Rio faces investor rebellion over Oyu Tolgoi

Oyu Tolgoi copper-gold-silver mine. (Image courtesy of Rio Tinto.)

Rio Tinto (ASX, LON, NYSE: RIO) is facing a new setback at its giant copper project in Mongolia with a large investor demanding a shakeup at the Oyu Tolgoi operation over what it claims is “a massive devaluation” of the asset.

US hedge fund Pentwater Capital wants the designation of a new independent director to represent the interests of minority shareholders at Turquoise Hill Resources (TSX, NYSE:TRQ), the Rio-controlled company that operates the mine. 

Naples, Florida-based Pentwater also wants other shareholders to be able to nominate three more directors.

“Turquoise Hill’s board and management have failed to effectively oversee Rio Tinto, and intervene in the abuse of control and refusal to make complete and truthful disclosure by Rio Tinto of the Oyu Tolgoi Project,” Pentwater said in the statement.

US hedge fund Pentwater Capital said it had become increasingly worried at the mismanagement of Oyu Tolgoi’s underground expansion and the timing of market disclosures

The fund, which has a 9% interest in Vancouver-based Turquoise Hill, said it had become increasingly worried at the mismanagement of an underground expansion of the mine and the timing of market disclosures.

“The tangled web that has been woven between Rio Tinto and Turquoise Hill has resulted in a lack of corporate governance controls, systemic disregard for the interests of minority shareholders, a sustained period of false and misleading disclosures and irreparable harm to the interests of all Turquoise Hill stakeholders,” Pentwater said.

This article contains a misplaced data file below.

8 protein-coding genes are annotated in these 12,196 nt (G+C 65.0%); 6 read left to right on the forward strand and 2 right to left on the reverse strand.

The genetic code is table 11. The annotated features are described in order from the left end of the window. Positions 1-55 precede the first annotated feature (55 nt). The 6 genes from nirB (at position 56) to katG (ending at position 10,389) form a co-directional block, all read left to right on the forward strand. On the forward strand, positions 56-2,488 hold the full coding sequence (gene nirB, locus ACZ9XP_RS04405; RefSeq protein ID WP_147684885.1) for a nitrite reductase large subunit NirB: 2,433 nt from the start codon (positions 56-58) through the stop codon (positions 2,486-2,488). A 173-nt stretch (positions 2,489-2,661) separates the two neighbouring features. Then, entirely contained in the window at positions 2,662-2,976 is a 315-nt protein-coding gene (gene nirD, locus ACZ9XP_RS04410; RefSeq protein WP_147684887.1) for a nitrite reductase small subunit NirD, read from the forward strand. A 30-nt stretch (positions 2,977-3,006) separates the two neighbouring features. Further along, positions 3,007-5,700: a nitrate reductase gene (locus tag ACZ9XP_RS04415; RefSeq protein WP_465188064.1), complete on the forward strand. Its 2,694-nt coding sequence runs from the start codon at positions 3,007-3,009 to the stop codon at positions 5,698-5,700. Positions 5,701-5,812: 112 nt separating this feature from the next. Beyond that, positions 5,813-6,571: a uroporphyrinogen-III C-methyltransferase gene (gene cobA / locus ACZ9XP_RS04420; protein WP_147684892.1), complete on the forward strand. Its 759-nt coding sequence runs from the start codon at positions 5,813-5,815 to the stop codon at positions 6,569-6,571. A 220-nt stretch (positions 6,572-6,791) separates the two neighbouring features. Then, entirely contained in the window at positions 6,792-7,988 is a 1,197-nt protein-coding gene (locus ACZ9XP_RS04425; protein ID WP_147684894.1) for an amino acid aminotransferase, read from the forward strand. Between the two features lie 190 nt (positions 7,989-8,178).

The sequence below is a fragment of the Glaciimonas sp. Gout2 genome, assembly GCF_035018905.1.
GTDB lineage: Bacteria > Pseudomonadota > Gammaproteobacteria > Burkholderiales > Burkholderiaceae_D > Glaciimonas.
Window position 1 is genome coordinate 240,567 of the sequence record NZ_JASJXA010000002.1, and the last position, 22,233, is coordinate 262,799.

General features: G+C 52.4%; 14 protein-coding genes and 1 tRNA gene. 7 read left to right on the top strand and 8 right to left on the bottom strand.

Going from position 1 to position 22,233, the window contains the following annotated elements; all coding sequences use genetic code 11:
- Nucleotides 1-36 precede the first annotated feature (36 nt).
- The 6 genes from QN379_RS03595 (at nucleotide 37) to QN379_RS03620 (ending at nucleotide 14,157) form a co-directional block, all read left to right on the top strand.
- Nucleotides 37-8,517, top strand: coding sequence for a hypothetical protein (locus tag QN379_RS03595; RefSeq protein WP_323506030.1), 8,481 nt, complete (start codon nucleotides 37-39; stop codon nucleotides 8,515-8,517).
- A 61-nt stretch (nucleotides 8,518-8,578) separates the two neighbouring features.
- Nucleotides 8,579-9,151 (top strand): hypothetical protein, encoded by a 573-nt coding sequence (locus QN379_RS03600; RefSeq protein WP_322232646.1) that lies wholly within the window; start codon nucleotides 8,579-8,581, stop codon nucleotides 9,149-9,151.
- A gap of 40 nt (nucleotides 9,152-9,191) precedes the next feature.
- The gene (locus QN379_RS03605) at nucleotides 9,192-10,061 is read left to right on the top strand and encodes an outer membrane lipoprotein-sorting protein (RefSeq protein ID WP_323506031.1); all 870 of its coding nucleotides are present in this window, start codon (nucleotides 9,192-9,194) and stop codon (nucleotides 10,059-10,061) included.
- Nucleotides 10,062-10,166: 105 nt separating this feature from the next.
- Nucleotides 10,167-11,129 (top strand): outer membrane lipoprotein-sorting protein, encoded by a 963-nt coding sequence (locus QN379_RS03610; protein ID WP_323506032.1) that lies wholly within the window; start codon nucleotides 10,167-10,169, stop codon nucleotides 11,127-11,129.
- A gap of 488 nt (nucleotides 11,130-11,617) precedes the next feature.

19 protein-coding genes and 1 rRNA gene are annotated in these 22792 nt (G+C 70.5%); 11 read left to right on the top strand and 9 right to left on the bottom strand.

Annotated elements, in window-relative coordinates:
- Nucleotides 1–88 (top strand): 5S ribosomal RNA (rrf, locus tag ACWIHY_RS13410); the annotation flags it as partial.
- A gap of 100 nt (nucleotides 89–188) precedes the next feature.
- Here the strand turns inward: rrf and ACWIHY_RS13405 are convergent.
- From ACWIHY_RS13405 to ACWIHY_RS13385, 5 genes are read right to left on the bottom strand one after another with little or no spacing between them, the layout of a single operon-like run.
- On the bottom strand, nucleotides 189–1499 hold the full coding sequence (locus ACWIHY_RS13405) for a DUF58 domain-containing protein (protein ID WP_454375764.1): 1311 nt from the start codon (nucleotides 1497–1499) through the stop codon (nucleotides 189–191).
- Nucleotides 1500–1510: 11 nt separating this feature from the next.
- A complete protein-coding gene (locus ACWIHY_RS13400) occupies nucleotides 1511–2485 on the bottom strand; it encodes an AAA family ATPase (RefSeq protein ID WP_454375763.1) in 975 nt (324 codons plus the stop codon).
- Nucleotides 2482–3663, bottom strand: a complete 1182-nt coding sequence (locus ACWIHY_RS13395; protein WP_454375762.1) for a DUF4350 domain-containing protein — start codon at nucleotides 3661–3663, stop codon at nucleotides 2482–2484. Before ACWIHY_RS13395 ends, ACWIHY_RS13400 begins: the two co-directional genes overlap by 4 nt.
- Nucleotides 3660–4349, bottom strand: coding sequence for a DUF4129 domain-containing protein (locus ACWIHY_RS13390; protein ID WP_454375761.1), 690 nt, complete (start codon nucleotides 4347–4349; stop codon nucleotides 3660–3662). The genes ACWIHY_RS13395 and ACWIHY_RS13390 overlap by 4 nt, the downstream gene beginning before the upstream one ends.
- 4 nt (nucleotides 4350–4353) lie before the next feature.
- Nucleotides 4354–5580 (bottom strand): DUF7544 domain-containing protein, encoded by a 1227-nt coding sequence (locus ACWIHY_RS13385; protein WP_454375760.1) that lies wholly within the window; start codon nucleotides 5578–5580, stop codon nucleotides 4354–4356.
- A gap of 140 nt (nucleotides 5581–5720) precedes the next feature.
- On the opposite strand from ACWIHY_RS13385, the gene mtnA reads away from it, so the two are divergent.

Mongolian muddles

Investor activism is just the latest in a series of recent headaches for Rio as it builds what would rank as one of the three largest copper mines in the world when operating at full tilt – now expected to be by 2025 at the earliest.

In January 2018, the country’s government served Oyu Tolgoi with a bill for $155 million in back taxes —  the mine’s second tax dispute since 2014. The company said at the time the charge related to an audit on taxes imposed and paid by the mine operator between 2013 and 2015.

Shortly after, the mine had to declare force majeure after protests by Chinese coal haulers disrupted deliveries near the border.

The situation prompted Rio’s chief executive Jean-Sebastien Jacques to visit Prime Minister Ukhnaagiin Khurelsuk to discuss how to build “win-win” partnerships. The trip was followed by the company’s announcement that it was opening a new office in the country, focused on exploration and building local relationships.

The issue resurfaced later, when a group of Mongolian legislators recommended a review of the 2009 deal that launched construction of the mine. It also advised revoking a 2015 agreement allowing for an underground expansion. 

In December, Mongolia’s parliament unanimously approved a resolution that reconfirms the validity of all the Oyu Tolgoi mine-related agreement, bringing the 18-month review to a close.

Behind schedule and over budget

Rio warned last year that the project located in the South Gobi desert near the border with China would take 16-30 months longer than expected and would cost as much as an additional $1.9 billion to the initial $5.3 billion earmarked.

Last week, Turquoise Hill poured more cold water on the plan, saying that it would need at least another $4.5 billion to finish the project.

Once completed, the expansion is expected to lift Oyu Tolgoi’s production from 125,000–150,000 tonnes in 2019 to 560,000 tonnes at peak output, targeted for 2025.

The giant deposit, discovered in 2001, is one-third owned by Mongolia’s government and two-thirds held by Turquoise Hill. Rio has a 51% stake in the Canadian miner.